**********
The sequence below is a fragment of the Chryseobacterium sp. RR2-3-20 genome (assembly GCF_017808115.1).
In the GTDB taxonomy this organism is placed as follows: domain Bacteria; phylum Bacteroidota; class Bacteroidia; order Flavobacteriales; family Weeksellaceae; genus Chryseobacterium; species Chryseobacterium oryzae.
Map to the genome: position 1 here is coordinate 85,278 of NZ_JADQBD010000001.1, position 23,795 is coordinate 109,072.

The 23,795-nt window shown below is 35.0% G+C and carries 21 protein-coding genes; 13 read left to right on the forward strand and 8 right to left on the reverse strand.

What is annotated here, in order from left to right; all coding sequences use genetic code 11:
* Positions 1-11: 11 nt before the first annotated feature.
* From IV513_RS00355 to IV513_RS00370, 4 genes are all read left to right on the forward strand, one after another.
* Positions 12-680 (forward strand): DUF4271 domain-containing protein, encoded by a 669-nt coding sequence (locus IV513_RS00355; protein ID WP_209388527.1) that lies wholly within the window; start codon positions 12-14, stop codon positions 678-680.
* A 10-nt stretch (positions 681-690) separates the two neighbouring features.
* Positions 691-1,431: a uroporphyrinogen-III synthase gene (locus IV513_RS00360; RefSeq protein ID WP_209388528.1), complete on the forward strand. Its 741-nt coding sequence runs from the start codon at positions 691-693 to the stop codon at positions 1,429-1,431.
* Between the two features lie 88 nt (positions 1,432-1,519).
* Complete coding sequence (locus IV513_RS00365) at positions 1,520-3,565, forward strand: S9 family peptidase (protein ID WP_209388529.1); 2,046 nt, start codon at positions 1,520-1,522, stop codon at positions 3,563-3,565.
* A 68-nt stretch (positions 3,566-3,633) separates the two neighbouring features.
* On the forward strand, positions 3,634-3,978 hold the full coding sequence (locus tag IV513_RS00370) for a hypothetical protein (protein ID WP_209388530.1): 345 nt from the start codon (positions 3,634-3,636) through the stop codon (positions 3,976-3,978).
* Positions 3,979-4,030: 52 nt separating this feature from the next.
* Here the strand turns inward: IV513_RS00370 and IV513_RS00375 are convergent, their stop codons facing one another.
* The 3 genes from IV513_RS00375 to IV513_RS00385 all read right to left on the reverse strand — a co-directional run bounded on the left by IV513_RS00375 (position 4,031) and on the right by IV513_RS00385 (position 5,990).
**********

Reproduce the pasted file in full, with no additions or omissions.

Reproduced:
The sequence below is a fragment of the Chryseobacterium sp. RR2-3-20 genome (assembly GCF_017808115.1).
In the GTDB taxonomy this organism is placed as follows: domain Bacteria; phylum Bacteroidota; class Bacteroidia; order Flavobacteriales; family Weeksellaceae; genus Chryseobacterium; species Chryseobacterium oryzae.
Map to the genome: position 1 here is coordinate 85,278 of NZ_JADQBD010000001.1, position 23,795 is coordinate 109,072.

The 23,795-nt window shown below is 35.0% G+C and carries 21 protein-coding genes; 13 read left to right on the forward strand and 8 right to left on the reverse strand.

What is annotated here, in order from left to right; all coding sequences use genetic code 11:
* Positions 1-11: 11 nt before the first annotated feature.
* From IV513_RS00355 to IV513_RS00370, 4 genes are all read left to right on the forward strand, one after another.
* Positions 12-680 (forward strand): DUF4271 domain-containing protein, encoded by a 669-nt coding sequence (locus IV513_RS00355; protein ID WP_209388527.1) that lies wholly within the window; start codon positions 12-14, stop codon positions 678-680.
* A 10-nt stretch (positions 681-690) separates the two neighbouring features.
* Positions 691-1,431: a uroporphyrinogen-III synthase gene (locus IV513_RS00360; RefSeq protein ID WP_209388528.1), complete on the forward strand. Its 741-nt coding sequence runs from the start codon at positions 691-693 to the stop codon at positions 1,429-1,431.
* Between the two features lie 88 nt (positions 1,432-1,519).
* Complete coding sequence (locus IV513_RS00365) at positions 1,520-3,565, forward strand: S9 family peptidase (protein ID WP_209388529.1); 2,046 nt, start codon at positions 1,520-1,522, stop codon at positions 3,563-3,565.
* A 68-nt stretch (positions 3,566-3,633) separates the two neighbouring features.
* On the forward strand, positions 3,634-3,978 hold the full coding sequence (locus tag IV513_RS00370) for a hypothetical protein (protein ID WP_209388530.1): 345 nt from the start codon (positions 3,634-3,636) through the stop codon (positions 3,976-3,978).
* Positions 3,979-4,030: 52 nt separating this feature from the next.
* Here the strand turns inward: IV513_RS00370 and IV513_RS00375 are convergent, their stop codons facing one another.
* The 3 genes from IV513_RS00375 to IV513_RS00385 all read right to left on the reverse strand — a co-directional run bounded on the left by IV513_RS00375 (position 4,031) and on the right by IV513_RS00385 (position 5,990).